Hoboken Mayor Dawn Zimmer and several of her close associates are very concerned about overcrowding at the election polls in the second district of the 4th Ward – as they should be. With as many as 1,400 people coming there to vote, it is clearly necessary that new districts be created.
The question is: who decides how to carve up 4-2, and just what difference does it make?
The 4th Ward is one of the hybrids where newcomers, project dwellers, and the Old Guard share different portions.
Zimmer ally Michael Lenz was defeated in a 2010 special council election partly because of the ability of Tim Occhipinti to get out the projects and the old guard in that district.
Apparently unaware that the county Board of Elections was already looking to split the 4th Ward’s second district, Zimmer and close allies filed suit to have the second district split into three districts, creating two new districts and two new polling places.
But more importantly, it creates four new committee seats for Republican and Democrats, and since Zimmer lost control of the Hoboken Democratic committee last June by a handful of votes, control over where these district lines are drawn could mean control of the committee when they reorganize again this June.
The suit could bring the court into the process of deciding those lines in favor of Zimmer, by creating new districts in which the predominant population is made up of newcomers, rather than leaving the decision up to a county board that some Zimmer supporters believe has too close a tie to the Hudson County Democratic Organization.
These local committees – Democrat and Republican – usually make a lot of decisions affecting candidate selection and aid in getting out the vote. But more importantly, they raise money.
Taking control of the Democratic committee this June is hugely important because the committee elected in June will still be in place the following May when Zimmer and the three at-large council people come up for election. In the past, some candidates have used the Democratic committee as an election resource, even though the purpose of a May election is to keep political parties from influencing local elections.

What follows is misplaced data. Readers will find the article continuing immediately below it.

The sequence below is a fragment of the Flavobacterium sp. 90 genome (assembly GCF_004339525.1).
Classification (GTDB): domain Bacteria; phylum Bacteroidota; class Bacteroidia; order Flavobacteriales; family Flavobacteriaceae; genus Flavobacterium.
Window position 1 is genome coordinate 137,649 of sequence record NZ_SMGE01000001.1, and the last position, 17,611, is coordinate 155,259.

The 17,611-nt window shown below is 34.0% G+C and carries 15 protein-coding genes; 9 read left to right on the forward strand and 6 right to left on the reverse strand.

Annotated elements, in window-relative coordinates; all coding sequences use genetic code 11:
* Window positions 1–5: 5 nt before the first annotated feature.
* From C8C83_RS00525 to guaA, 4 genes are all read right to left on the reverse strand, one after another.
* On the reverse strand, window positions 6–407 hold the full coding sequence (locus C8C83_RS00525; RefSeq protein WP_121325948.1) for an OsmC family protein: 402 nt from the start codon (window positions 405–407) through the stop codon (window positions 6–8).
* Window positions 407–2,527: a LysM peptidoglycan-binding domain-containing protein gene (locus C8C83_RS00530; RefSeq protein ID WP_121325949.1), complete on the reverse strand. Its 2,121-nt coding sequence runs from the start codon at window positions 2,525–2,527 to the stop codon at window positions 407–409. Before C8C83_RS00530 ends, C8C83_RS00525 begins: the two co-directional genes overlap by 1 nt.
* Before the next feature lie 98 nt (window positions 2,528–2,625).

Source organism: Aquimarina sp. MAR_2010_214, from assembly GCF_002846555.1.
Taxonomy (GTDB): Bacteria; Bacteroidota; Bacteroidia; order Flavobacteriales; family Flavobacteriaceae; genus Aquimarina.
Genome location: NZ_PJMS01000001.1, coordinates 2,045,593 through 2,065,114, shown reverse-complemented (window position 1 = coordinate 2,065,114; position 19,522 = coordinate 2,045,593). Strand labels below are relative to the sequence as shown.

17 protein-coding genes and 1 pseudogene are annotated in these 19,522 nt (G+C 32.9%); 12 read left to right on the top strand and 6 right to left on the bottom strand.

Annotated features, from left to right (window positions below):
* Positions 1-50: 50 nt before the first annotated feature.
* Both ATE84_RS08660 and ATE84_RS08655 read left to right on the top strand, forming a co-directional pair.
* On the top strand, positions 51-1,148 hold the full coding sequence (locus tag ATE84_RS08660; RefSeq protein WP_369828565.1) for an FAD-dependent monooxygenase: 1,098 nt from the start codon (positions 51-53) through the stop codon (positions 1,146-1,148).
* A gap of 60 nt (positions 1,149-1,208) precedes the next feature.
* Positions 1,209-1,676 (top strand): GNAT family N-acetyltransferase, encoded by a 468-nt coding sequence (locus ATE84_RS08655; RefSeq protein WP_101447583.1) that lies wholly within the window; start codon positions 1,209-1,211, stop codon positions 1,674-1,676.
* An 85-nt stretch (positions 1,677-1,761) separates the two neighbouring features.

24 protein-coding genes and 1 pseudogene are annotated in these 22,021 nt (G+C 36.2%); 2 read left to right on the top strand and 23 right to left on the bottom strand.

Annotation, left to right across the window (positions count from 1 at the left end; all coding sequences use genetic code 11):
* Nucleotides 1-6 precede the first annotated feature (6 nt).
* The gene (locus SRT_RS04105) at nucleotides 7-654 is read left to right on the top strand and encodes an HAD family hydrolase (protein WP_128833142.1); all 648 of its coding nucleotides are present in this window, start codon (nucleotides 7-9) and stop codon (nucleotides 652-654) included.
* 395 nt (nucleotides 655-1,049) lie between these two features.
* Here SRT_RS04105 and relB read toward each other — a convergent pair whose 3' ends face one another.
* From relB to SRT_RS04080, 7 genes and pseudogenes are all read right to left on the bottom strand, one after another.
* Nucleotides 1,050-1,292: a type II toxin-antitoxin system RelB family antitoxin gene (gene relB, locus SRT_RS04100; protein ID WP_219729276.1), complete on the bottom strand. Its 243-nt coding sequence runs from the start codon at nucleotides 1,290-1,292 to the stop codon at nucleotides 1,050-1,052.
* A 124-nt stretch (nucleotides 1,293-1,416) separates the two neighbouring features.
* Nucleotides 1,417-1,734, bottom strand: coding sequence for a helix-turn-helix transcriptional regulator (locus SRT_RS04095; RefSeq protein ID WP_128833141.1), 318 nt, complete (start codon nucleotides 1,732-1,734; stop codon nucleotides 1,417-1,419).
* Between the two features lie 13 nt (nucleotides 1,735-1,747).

Zimmer will be tough to beat
Many believe that Zimmer will be hard to beat in the May 2013 election.
Assemblyman Ruben Ramos Jr. is the person who many believe will attempt to unseat Zimmer. Since a candidate cannot run for two elected offices in the same election cycle, Ramos would have to give up his seat on the Assembly. One theory being circulated is that Ramos would run for mayor and 2nd Ward Councilwoman Beth Mason would run for the Assembly seat he vacated, with the support of the HCDO. This is the seat that Council President Ravi Bhalla, a Zimmer ally, ran for unsuccessfully last year in a primary against Ramos.
But Ramos might decide to stay right where he is. If he does run for mayor, Mason might decide stay as 2nd Ward councilperson. Opponents to Zimmer may seek to target particular council candidates instead of Zimmer, and see Bhalla and Carol Marsh as vulnerable.
Stack may be forced to run off Democratic line
State Sen. and Union City Mayor Brian Stack is one of the few people in Hudson County who can run for election as a Democrat without the blessing of the HCDO and without being on the Democratic line on the ballot. If reports are true, he might have to do so when he seeks reelection to the state Senate in 2013.
The question is: who will the HCDO put up against him? While some believe newly-elected Assemblyman Sean Connors might run, most believe it is too soon for him. Some have suggested Assemblywoman Joan Quigley, who was cut out of the 32nd District with last year’s redistricting, but could face off against Stack in the 33rd.
Is she or isn’t she?
Reports indicate that State Sen. Sandra Cunningham has put together a committee to explore the idea of running for mayor of Jersey City. Sources close to the situation say that state Sen. Ray Lesniak and Elnardo Webster Cory Booker – are both on this committee and encouraging her to make the run.
Although Lesniak formerly supported Jersey City Councilman Steve Fulop, this relationship has been dissolved in favor of Cunningham, who has the ability to fundraise and match Fulop’s ample political war chest dollar for dollar.
It’s war in Secaucus Board of Education election
Partly in reaction to an unpopular schools superintendent, Robert Anderson said he intends to resign as teachers’ union president and run for the Secaucus Board of Education in April. Board of Education member Tom Troyer, a staunch defender of the superintendent, welcomed the challenge.
This comes after the teachers’ union in Secaucus cast a second vote of no-confidence in the superintendent.